Once more, it has been a bit of a while since I have done one of these. We are down to one full week of classes and then finals week at the college, so I am making a little time before the holidays really hit. Please remember to come back for my traditional holiday posts series later this month. Meantime, let's have a look at the reading world this month.
- Read about a man who collected 12,000 road maps. Via National Geographic.
- In Egypt, they have a bookstore with a room where you can scream and break things to let out stress. I think we need a few of those here in the United States. Story via CNN.
- In India, there is a bookstore where Russian books and books of the Soviet era are still being sold. It is almost as if it is frozen in time. By the way, if you want something from the era, you better go while you can. "When the Soviet Union disintegrated in 1991, the books from Moscow stopped arriving. Therefore, the shop only has Russian books from the last stock. The focus has now shifted to books in Hindi, which are not being stocked by renowned retail bookstores in the city." Story via DNA India.
- If you live in the Minneapolis area, here is a list of their coziest independent bookstores. Story via Minnesota Monthly.
- It happens in academia. If you do not get your book out quickly enough, someone else will scoop you up on it. And very often it is a matter of either write a book for the masses people will read or try to make it an academic book no one will probably read but that will look good on your CV for tenure and promotion. Personally, I prefer the book for the masses I can actually read. Story via Inside Higher Ed.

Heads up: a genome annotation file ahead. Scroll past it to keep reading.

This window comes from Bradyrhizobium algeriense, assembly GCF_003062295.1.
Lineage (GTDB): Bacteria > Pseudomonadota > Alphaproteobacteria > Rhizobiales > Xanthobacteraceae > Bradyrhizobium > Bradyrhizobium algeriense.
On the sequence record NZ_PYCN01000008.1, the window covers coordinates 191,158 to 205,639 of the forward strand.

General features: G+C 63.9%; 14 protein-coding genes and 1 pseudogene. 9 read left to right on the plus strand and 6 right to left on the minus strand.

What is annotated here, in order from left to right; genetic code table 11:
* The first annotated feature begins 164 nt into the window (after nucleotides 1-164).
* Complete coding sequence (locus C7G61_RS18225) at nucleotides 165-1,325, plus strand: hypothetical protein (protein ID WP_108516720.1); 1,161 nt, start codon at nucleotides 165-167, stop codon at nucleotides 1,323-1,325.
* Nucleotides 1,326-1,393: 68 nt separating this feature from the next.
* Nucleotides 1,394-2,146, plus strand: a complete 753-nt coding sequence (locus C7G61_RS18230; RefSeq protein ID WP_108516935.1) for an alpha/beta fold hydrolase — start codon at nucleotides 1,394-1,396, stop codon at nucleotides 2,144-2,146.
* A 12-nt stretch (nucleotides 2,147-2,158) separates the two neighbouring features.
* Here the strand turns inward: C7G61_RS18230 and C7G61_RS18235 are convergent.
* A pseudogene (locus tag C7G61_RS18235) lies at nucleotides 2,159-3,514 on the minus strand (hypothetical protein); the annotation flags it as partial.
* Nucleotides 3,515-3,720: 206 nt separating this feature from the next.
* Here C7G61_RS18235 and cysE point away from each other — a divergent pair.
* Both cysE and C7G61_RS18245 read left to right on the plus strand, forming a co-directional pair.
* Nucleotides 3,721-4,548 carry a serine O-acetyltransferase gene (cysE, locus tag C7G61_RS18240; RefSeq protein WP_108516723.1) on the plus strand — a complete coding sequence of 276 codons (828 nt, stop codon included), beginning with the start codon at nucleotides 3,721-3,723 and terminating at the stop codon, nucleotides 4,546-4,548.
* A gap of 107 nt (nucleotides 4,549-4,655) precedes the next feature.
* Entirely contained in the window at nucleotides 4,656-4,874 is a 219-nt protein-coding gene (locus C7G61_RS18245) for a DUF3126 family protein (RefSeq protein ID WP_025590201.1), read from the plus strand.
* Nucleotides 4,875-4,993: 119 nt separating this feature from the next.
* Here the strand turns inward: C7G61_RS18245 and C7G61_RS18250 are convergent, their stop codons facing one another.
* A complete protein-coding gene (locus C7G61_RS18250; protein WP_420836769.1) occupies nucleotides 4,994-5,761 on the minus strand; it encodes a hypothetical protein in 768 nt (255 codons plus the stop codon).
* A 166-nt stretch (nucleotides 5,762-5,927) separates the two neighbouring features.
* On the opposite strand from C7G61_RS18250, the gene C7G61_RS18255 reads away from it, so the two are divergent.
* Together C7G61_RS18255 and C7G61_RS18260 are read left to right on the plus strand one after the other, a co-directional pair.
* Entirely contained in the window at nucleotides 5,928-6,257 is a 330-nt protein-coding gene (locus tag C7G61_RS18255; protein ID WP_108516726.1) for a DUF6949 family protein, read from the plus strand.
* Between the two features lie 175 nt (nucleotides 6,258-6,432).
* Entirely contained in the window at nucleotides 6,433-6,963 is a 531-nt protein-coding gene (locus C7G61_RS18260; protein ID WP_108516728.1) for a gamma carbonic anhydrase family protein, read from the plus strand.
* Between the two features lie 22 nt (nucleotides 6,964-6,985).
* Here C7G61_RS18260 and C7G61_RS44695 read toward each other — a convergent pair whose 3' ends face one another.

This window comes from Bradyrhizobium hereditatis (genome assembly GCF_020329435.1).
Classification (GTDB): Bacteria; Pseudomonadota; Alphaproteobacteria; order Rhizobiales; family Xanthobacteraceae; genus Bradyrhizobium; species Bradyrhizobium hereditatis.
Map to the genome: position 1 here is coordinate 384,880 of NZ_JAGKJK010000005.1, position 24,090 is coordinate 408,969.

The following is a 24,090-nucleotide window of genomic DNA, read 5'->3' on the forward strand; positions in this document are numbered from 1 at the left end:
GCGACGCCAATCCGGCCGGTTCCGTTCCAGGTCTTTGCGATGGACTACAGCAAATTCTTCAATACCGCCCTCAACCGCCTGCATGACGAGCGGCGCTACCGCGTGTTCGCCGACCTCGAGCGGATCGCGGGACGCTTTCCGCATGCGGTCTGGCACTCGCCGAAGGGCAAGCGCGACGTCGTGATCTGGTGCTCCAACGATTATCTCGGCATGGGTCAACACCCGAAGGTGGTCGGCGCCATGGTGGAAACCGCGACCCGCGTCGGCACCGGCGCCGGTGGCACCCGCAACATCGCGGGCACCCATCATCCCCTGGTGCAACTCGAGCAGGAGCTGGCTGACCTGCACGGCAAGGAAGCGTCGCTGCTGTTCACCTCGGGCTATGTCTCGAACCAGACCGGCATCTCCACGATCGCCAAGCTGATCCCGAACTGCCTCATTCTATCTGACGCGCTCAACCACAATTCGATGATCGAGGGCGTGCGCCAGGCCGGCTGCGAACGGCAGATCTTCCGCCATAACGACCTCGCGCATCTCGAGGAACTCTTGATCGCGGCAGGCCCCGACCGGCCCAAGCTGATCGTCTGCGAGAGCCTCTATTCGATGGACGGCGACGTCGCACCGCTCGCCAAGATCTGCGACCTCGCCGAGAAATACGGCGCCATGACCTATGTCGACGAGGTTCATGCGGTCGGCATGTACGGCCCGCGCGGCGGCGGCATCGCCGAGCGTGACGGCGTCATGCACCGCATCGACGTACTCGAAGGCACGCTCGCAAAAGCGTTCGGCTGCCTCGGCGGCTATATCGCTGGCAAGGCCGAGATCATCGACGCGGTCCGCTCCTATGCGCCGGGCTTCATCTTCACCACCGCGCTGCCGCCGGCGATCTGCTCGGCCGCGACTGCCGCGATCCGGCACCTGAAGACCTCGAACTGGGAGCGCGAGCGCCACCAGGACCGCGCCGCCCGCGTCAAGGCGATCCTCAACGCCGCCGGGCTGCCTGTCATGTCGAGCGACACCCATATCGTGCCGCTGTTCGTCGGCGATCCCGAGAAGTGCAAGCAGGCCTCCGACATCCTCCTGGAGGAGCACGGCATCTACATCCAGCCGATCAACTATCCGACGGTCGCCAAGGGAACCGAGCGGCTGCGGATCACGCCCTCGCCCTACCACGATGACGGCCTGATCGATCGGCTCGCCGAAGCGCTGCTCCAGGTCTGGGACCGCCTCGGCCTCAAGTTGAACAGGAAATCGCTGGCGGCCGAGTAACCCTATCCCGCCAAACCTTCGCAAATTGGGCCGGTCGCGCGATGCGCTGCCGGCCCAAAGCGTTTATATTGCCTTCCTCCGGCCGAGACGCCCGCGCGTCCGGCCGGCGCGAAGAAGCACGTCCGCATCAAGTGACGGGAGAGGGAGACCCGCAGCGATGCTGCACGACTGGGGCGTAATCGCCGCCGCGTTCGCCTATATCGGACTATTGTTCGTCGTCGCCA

- The New Yorker has a piece on what Barnes and Noble does not get about bookstores. As much as I like B&N, let us be honest, what is keeping them alive is mainly the fact they have become a fancy toy store with a cafe and hipster stuff like LPs. In the end, you want a good bookstore experience, an independent is where you will find it.
- Pew Research Center has a study out on "who doesn't read books in America."
- Signature takes a look at One Hundred Years of Solitude.
- And finally just because I found it interesting, Dangerous Minds takes a look at some rare photos of Anton LaVey performing satanic rites. The article also mentions some books that my be of interest to readers.